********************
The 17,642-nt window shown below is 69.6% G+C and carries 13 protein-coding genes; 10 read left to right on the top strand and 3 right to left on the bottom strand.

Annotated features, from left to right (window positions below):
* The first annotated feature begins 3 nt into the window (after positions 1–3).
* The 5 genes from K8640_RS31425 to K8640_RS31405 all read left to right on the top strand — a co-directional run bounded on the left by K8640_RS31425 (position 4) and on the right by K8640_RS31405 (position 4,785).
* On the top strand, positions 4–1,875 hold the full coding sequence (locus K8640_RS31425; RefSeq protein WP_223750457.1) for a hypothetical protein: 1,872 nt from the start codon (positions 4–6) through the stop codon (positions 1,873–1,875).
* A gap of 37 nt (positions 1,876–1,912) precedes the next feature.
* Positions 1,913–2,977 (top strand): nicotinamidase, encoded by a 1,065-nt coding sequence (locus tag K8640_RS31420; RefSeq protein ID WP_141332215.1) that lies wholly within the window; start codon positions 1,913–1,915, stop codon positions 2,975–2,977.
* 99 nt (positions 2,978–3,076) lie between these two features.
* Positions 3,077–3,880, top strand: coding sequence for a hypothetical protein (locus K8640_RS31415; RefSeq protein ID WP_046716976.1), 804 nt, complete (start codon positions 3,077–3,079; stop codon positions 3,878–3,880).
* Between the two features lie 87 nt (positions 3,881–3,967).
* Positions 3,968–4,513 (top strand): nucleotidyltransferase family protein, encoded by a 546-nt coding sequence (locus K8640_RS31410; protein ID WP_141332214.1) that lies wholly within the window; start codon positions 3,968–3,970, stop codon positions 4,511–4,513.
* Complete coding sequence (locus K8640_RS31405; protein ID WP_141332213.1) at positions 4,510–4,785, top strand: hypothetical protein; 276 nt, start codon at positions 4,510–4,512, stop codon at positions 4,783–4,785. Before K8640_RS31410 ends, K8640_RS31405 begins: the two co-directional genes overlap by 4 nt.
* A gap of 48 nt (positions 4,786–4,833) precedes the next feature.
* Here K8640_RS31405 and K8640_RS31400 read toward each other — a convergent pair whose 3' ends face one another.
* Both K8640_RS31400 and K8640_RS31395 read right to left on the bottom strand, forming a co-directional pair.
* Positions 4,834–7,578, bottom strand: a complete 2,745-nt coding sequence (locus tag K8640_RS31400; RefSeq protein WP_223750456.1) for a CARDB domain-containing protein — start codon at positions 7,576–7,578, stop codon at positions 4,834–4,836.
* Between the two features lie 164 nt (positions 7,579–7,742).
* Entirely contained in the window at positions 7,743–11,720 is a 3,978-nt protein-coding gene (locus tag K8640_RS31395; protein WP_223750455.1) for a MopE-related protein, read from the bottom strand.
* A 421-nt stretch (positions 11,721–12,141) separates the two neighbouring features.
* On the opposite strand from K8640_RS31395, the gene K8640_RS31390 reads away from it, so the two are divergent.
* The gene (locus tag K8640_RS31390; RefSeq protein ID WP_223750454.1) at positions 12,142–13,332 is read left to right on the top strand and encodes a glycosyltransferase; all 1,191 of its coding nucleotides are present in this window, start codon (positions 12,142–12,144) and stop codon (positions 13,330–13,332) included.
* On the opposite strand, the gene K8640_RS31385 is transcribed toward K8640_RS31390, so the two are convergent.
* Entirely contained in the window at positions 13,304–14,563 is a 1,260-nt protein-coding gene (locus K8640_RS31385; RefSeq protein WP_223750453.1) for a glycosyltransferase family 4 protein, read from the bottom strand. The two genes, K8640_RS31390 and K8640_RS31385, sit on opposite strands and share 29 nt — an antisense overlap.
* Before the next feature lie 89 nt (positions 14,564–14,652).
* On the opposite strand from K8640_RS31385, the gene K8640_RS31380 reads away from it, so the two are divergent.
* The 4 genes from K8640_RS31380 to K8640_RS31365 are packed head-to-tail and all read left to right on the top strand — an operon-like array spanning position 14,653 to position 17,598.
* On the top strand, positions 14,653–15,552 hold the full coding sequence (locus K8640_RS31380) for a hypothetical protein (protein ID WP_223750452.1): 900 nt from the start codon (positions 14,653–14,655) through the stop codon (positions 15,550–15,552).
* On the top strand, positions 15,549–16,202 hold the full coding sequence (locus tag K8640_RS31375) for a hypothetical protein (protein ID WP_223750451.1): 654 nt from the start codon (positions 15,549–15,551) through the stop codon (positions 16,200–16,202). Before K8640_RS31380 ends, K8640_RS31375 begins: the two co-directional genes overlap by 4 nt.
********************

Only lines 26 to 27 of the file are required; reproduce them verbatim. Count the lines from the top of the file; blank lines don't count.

* The 4 genes from K8640_RS31380 to K8640_RS31365 are packed head-to-tail and all read left to right on the top strand — an operon-like array spanning position 14,653 to position 17,598.
* On the top strand, positions 14,653–15,552 hold the full coding sequence (locus K8640_RS31380) for a hypothetical protein (protein ID WP_223750452.1): 900 nt from the start codon (positions 14,653–14,655) through the stop codon (positions 15,550–15,552).